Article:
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 Solid triangles (Posted on 2005-08-26)
Using only the vertices of a regular icosahedron as the corners, how many equilateral triangles can you make?

What if you could only use the vertices of a regular dodecahedron?

 See The Solution Submitted by Tristan Rating: 3.0000 (1 votes)

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 re(2): part 2 -- spoiler | Comment 5 of 9 |
(In reply to re: part 2 -- spoiler by Tristan)

When you say "both times" I assume you mean for the smaller and larger triangles in the dodecahedral case.  I see my miscount for the larger triangles, but not for the smaller, as follows:

Suppose we place one face of the dodecahedron on top and one on bottom. Label the vertices of the top face A, B, C, D, E. The edges going down and outward from the top lead to vertices to be labeled F, G, H, I, and J respectively.  Let the vertex joining edges from F and G (downward and outward again) be labeled K, and then in turn, on that level L, M, N and O. Below and inward from K, L, M, N and O are P, Q, R, S and T.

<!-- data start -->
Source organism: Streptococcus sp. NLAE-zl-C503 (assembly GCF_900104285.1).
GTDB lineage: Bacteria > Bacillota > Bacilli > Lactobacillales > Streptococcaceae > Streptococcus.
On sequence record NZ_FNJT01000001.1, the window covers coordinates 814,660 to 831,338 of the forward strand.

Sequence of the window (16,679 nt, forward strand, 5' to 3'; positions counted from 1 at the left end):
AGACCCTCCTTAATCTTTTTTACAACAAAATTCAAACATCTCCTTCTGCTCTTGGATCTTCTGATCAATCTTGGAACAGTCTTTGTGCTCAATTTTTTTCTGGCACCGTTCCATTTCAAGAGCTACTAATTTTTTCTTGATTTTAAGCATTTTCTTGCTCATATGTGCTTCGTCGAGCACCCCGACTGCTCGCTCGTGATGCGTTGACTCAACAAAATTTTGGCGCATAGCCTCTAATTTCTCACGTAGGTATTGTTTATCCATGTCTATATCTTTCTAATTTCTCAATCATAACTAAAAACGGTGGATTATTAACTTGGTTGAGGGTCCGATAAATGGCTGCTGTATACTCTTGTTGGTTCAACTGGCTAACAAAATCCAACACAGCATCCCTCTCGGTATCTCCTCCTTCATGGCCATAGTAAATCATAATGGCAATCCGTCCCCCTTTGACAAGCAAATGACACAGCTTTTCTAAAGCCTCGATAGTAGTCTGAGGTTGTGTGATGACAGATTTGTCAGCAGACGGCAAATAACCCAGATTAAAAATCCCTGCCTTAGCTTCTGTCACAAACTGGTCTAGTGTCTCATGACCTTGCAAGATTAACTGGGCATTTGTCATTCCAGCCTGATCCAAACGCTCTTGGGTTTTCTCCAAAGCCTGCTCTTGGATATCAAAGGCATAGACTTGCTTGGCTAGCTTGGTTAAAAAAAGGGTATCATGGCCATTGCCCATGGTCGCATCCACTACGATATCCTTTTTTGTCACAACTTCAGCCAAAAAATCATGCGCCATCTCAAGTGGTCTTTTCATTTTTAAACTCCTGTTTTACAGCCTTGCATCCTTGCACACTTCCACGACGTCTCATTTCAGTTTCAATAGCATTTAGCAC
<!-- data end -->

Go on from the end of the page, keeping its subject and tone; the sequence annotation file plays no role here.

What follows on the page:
These are the smaller triangles I find:

Around A: FBE
Around B: GCA
Around C: HDB
Around D: ICC

Around F: OKA
Around G: KLB
Around H: LMC
Around I: MND
Around J: NOE

Around K: FPG
Around L: GQH
Around M: HRI
Around N: ISJ
Around O: JTF

Around P: TKQ
Around Q: PLR
Around R: QMS
Around S: RNT
Around T: SOP

which agrees with the 20 I previously reported.

For the larger triangles, I see there are two per vertex rather than the one previously reported:

Around A: DOG CJK
Around B: EKH DFL
Around C: ALI EGM
Around D: BMJ AHN
Around E: CNF BIO

etc.

This becomes 20 + 40 = 60 for the dodecahedron.

 Posted by Charlie on 2005-08-27 20:30:31

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